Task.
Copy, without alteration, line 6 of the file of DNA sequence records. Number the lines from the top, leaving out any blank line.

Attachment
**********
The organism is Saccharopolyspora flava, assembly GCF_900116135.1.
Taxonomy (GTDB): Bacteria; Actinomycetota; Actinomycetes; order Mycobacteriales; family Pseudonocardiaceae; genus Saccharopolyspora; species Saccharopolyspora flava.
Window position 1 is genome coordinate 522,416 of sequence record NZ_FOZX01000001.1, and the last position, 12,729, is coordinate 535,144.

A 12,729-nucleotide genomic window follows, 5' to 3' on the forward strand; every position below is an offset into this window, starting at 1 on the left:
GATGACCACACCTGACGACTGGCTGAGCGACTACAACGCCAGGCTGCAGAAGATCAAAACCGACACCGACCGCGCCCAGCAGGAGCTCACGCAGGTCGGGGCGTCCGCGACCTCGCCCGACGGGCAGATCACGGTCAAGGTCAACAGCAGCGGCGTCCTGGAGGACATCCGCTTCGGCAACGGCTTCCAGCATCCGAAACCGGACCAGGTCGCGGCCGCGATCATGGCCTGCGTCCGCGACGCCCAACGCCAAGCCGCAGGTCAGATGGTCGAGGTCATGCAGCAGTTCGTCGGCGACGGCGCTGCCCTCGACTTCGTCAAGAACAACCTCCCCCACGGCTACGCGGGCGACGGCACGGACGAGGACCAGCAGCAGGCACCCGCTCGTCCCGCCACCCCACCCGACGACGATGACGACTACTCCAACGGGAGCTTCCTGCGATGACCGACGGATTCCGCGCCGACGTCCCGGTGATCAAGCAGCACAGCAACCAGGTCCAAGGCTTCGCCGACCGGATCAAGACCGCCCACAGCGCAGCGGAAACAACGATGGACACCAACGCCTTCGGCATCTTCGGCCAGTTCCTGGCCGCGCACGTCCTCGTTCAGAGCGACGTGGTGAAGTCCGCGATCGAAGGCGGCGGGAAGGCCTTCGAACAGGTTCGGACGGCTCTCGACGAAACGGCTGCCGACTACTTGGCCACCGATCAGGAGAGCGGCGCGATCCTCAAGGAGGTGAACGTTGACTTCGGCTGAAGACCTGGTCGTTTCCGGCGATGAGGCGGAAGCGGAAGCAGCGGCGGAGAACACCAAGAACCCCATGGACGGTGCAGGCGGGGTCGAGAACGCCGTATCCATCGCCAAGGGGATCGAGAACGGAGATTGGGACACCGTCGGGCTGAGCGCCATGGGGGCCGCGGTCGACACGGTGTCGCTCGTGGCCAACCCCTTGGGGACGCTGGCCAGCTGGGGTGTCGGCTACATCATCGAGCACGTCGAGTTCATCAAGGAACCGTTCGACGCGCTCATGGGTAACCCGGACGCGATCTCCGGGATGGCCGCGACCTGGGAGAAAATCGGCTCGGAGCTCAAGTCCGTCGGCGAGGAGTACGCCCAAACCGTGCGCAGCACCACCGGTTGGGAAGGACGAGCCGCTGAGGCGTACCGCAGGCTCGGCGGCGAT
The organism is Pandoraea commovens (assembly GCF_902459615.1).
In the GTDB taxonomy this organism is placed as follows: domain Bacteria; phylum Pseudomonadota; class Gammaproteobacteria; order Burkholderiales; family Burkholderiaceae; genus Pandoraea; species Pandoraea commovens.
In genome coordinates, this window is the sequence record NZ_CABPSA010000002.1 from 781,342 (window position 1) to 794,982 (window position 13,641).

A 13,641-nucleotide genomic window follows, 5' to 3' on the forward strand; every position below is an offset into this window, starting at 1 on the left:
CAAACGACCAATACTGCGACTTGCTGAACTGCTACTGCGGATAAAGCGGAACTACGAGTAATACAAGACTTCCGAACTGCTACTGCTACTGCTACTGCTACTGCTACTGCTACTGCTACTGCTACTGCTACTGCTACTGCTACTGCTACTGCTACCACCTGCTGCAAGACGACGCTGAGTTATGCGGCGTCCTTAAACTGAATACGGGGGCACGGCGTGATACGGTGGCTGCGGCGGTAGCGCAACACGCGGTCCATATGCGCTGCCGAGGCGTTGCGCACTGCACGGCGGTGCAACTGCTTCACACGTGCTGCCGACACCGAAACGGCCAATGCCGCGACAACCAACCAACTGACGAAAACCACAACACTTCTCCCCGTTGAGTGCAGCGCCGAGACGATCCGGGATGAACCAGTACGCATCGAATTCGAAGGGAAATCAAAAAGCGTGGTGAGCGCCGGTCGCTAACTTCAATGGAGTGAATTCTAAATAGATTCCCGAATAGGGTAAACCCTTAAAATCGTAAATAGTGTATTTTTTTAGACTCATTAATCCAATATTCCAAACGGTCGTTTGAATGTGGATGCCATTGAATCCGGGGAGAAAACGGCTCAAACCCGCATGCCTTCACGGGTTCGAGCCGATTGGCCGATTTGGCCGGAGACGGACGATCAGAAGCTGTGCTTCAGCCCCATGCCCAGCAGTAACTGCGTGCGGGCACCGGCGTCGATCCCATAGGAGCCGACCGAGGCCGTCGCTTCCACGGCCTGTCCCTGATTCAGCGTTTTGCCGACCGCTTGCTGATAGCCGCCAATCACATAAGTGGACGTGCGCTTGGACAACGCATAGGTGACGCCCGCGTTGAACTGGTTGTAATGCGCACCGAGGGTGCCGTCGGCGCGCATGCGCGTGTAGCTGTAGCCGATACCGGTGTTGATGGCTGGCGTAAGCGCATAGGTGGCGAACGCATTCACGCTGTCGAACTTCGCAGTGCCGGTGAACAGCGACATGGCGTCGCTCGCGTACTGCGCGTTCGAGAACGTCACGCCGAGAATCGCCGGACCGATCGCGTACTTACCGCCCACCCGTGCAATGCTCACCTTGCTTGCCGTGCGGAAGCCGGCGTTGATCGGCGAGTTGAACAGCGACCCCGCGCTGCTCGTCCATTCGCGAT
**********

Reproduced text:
The organism is Pandoraea commovens (assembly GCF_902459615.1).